The Moderator is fed up with statistics (otherwise known as facts) that highlight decline, so he wants to change that. He asserts that the “truth about the number of people who belong to our faith communities is quite different”. Indeed it is, but not in the way he suggests. However it is worth quoting him more extensively: “The real challenge is to redefine membership in a way that allows us to include women and men, young and old who do not fit the post-Second World War model of membership with which we are so familiar. That pattern does not resonate with the vast majority of those who are 50 and younger and who will never buy into the kind of church that sits so comfortably with me and my way of expressing my Christian faith.

“It might pain me to say it, but it’s time for a radical change and I don’t mean a change of hymns, or a visually-aided sermon or a new time of day for traditional forms of worship. I mean something much more far reaching than that.”

He said: “I want us to explore how people might be able to belong to the Church of Scotland rooted in reality, which can interact with them in the context of an online community, but also be there for them when they need real human contact.”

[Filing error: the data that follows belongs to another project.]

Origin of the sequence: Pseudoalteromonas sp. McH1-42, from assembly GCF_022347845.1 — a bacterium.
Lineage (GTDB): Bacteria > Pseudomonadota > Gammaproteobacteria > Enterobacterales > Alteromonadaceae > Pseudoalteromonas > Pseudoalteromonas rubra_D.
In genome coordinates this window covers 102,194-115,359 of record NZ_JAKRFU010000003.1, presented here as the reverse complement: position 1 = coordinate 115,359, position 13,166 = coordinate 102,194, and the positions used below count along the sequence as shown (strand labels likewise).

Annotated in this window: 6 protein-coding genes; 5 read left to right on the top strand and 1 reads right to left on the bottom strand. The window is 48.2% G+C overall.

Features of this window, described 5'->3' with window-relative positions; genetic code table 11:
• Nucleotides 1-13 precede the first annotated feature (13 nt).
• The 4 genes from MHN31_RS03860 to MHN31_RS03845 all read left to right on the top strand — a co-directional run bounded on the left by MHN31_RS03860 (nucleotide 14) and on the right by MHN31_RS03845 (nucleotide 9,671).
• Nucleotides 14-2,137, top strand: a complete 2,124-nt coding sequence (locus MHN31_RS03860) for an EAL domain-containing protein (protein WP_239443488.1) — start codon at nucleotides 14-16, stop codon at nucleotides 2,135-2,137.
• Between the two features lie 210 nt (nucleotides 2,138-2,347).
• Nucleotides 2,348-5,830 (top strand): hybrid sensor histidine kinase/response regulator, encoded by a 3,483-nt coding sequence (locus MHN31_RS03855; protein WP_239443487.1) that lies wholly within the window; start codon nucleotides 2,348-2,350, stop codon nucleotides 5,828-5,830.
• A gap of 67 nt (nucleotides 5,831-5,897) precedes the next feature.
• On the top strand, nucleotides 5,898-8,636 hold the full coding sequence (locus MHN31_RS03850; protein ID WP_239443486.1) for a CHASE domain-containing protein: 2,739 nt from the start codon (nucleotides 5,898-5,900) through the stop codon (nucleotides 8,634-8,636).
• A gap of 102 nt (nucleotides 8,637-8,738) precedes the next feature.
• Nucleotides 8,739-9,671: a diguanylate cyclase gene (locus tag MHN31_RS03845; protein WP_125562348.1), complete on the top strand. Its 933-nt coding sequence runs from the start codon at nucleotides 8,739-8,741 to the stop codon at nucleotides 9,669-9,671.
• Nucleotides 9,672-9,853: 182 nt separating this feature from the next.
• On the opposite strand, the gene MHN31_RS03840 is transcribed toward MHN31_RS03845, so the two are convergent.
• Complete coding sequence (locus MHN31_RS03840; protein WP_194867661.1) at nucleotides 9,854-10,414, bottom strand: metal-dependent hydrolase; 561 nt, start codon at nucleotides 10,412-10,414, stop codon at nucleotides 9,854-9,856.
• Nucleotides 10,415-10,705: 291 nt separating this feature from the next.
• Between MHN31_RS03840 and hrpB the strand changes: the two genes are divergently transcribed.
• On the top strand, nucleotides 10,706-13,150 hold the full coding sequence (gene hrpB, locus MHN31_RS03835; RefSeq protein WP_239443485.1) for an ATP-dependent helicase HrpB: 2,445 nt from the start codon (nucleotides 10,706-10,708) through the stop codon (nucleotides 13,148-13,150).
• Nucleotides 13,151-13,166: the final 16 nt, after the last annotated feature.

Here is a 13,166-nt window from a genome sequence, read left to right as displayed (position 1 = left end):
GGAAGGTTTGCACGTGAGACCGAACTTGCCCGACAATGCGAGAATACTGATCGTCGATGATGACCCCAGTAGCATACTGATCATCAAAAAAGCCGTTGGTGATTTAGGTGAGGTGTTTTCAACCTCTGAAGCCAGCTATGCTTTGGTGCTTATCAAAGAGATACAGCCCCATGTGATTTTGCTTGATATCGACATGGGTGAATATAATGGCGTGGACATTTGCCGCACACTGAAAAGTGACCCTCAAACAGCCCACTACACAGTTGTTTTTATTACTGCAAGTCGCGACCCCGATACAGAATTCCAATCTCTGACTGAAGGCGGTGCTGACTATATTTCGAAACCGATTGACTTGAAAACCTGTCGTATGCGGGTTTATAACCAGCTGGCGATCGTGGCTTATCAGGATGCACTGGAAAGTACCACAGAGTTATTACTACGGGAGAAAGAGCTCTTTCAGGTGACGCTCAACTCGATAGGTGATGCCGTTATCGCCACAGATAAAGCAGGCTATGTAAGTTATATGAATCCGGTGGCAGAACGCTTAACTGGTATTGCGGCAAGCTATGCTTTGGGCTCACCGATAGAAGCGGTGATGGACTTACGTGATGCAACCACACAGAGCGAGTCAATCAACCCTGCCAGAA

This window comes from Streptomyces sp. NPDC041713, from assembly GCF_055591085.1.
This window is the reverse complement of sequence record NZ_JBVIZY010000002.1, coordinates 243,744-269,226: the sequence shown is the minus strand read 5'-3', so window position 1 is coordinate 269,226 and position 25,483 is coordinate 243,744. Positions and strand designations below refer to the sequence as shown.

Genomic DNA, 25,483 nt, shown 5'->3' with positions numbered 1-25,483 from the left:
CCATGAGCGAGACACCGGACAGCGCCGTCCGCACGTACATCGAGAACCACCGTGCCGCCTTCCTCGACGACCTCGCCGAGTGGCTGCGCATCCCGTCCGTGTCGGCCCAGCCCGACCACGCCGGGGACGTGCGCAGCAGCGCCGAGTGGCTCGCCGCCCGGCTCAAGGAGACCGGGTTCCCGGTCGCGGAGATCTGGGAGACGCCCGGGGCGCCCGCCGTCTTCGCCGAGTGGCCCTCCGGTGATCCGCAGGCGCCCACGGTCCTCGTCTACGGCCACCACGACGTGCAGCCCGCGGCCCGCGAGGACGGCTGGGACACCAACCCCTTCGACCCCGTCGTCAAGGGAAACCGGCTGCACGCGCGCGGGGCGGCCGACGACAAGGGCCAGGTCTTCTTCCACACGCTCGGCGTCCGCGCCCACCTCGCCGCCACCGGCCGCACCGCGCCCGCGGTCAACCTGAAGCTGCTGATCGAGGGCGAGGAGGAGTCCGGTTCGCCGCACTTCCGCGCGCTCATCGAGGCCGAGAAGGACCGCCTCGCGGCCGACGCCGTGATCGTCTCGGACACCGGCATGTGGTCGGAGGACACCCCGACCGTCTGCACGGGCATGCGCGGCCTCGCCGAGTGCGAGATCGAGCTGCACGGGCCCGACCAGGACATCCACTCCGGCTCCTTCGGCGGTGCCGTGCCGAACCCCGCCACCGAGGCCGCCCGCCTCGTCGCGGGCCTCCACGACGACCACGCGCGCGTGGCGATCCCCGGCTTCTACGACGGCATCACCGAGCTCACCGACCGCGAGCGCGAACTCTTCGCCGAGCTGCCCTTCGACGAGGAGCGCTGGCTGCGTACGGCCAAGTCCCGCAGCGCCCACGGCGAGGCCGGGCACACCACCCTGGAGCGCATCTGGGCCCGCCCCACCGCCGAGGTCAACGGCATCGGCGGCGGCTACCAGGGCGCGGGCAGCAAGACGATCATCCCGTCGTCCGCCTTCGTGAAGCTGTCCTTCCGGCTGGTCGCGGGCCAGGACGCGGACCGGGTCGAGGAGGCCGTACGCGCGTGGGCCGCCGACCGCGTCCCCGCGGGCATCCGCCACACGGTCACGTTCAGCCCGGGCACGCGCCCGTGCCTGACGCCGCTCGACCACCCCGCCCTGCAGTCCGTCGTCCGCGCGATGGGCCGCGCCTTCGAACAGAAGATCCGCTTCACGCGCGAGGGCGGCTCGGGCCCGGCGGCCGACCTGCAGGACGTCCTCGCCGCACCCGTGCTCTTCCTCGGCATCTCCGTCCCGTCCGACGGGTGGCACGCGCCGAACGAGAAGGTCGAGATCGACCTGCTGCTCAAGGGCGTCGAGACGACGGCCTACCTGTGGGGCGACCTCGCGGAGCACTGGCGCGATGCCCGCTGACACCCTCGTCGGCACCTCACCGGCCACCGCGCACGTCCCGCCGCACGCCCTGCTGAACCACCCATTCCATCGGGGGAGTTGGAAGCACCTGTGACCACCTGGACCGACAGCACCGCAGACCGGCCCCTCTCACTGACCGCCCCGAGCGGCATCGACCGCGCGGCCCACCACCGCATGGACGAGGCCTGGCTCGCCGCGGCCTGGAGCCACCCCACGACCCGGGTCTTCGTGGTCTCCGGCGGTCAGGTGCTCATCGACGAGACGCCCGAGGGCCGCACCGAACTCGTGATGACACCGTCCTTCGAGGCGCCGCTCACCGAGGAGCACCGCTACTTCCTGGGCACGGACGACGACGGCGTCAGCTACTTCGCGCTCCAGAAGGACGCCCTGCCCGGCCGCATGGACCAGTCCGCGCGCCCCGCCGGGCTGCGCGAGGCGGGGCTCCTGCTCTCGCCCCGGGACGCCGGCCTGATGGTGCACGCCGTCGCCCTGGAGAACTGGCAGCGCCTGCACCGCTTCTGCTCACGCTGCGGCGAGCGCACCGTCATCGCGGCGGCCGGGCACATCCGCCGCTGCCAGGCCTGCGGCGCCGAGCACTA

Rev Chalmers thinks that because 1.7 million Scots in the 2011 census associated themselves with the Church of Scotland its an opportunity to bring them into the membership of the church. That’s why he wants to ‘redefine’ membership so that those who are not currently members can be counted as such. Social media, Facebook and twitter could be used to help this process. He was supported in this by former Moderator, Rev Albert Bogle, who stated, “there are a huge number out there who need to be nurtured and strengthened in their faith.”

It may not have the same ecclesial standing as a moderator of a European national church, but the challenge thrown down by Roman Catholic sociologists to the work of Christian Smith on the religious convictions and practices of U.S. adolescents reveals a similar use of ecclesiastical beer goggles (the statistics, like homely gals, are easier on the eyes after a couple pints) to make the best of a difficult situation:

Our studies show that pre-Vatican II Catholics learned a compliance-oriented approach that emphasized the teaching authority of the clergy, demanded strict adherence to all official church teachings, and often relied on fear and guilt to produce record-high levels of conformity.

Then, as a result of changes in American society and changes in the Catholic church, everything changed. Pre-Vatican II Catholics’ best efforts to pass their compliance-centered understanding of the faith on to their children were often mitigated by the cultural revolution of the 1960s and the implementation of Vatican II, both of which fostered a more personal approach to religion.